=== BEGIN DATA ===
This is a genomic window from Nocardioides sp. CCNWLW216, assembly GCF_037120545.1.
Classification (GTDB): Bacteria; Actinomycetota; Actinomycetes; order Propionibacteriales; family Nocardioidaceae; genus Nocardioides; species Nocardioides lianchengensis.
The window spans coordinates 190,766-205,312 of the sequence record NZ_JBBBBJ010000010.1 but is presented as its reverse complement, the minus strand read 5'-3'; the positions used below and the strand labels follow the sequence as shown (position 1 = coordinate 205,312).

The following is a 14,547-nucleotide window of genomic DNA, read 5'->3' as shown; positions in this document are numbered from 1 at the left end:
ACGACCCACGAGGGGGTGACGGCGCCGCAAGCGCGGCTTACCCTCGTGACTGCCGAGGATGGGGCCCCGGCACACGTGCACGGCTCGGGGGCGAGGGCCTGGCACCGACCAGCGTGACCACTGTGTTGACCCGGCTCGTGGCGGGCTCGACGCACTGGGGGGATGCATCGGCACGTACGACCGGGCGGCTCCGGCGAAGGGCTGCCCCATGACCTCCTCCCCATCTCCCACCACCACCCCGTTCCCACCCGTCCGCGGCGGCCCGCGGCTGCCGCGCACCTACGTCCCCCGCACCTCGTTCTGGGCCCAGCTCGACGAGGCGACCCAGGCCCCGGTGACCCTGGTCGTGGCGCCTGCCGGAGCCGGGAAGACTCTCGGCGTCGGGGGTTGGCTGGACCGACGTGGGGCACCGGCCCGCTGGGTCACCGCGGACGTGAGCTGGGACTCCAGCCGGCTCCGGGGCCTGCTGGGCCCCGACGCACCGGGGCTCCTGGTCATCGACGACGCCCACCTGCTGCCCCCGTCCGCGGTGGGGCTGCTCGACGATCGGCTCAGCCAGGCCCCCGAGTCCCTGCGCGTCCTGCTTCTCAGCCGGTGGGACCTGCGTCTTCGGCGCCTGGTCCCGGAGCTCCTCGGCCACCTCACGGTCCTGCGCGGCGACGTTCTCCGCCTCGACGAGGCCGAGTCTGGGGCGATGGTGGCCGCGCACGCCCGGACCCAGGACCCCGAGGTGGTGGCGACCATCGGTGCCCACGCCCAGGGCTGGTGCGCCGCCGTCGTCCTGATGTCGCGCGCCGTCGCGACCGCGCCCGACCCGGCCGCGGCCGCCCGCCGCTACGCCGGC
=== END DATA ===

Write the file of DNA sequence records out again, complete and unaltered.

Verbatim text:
This is a genomic window from Nocardioides sp. CCNWLW216, assembly GCF_037120545.1.
Classification (GTDB): Bacteria; Actinomycetota; Actinomycetes; order Propionibacteriales; family Nocardioidaceae; genus Nocardioides; species Nocardioides lianchengensis.
The window spans coordinates 190,766-205,312 of the sequence record NZ_JBBBBJ010000010.1 but is presented as its reverse complement, the minus strand read 5'-3'; the positions used below and the strand labels follow the sequence as shown (position 1 = coordinate 205,312).

The following is a 14,547-nucleotide window of genomic DNA, read 5'->3' as shown; positions in this document are numbered from 1 at the left end:
ACGACCCACGAGGGGGTGACGGCGCCGCAAGCGCGGCTTACCCTCGTGACTGCCGAGGATGGGGCCCCGGCACACGTGCACGGCTCGGGGGCGAGGGCCTGGCACCGACCAGCGTGACCACTGTGTTGACCCGGCTCGTGGCGGGCTCGACGCACTGGGGGGATGCATCGGCACGTACGACCGGGCGGCTCCGGCGAAGGGCTGCCCCATGACCTCCTCCCCATCTCCCACCACCACCCCGTTCCCACCCGTCCGCGGCGGCCCGCGGCTGCCGCGCACCTACGTCCCCCGCACCTCGTTCTGGGCCCAGCTCGACGAGGCGACCCAGGCCCCGGTGACCCTGGTCGTGGCGCCTGCCGGAGCCGGGAAGACTCTCGGCGTCGGGGGTTGGCTGGACCGACGTGGGGCACCGGCCCGCTGGGTCACCGCGGACGTGAGCTGGGACTCCAGCCGGCTCCGGGGCCTGCTGGGCCCCGACGCACCGGGGCTCCTGGTCATCGACGACGCCCACCTGCTGCCCCCGTCCGCGGTGGGGCTGCTCGACGATCGGCTCAGCCAGGCCCCCGAGTCCCTGCGCGTCCTGCTTCTCAGCCGGTGGGACCTGCGTCTTCGGCGCCTGGTCCCGGAGCTCCTCGGCCACCTCACGGTCCTGCGCGGCGACGTTCTCCGCCTCGACGAGGCCGAGTCTGGGGCGATGGTGGCCGCGCACGCCCGGACCCAGGACCCCGAGGTGGTGGCGACCATCGGTGCCCACGCCCAGGGCTGGTGCGCCGCCGTCGTCCTGATGTCGCGCGCCGTCGCGACCGCGCCCGACCCGGCCGCGGCCGCCCGCCGCTACGCCGGC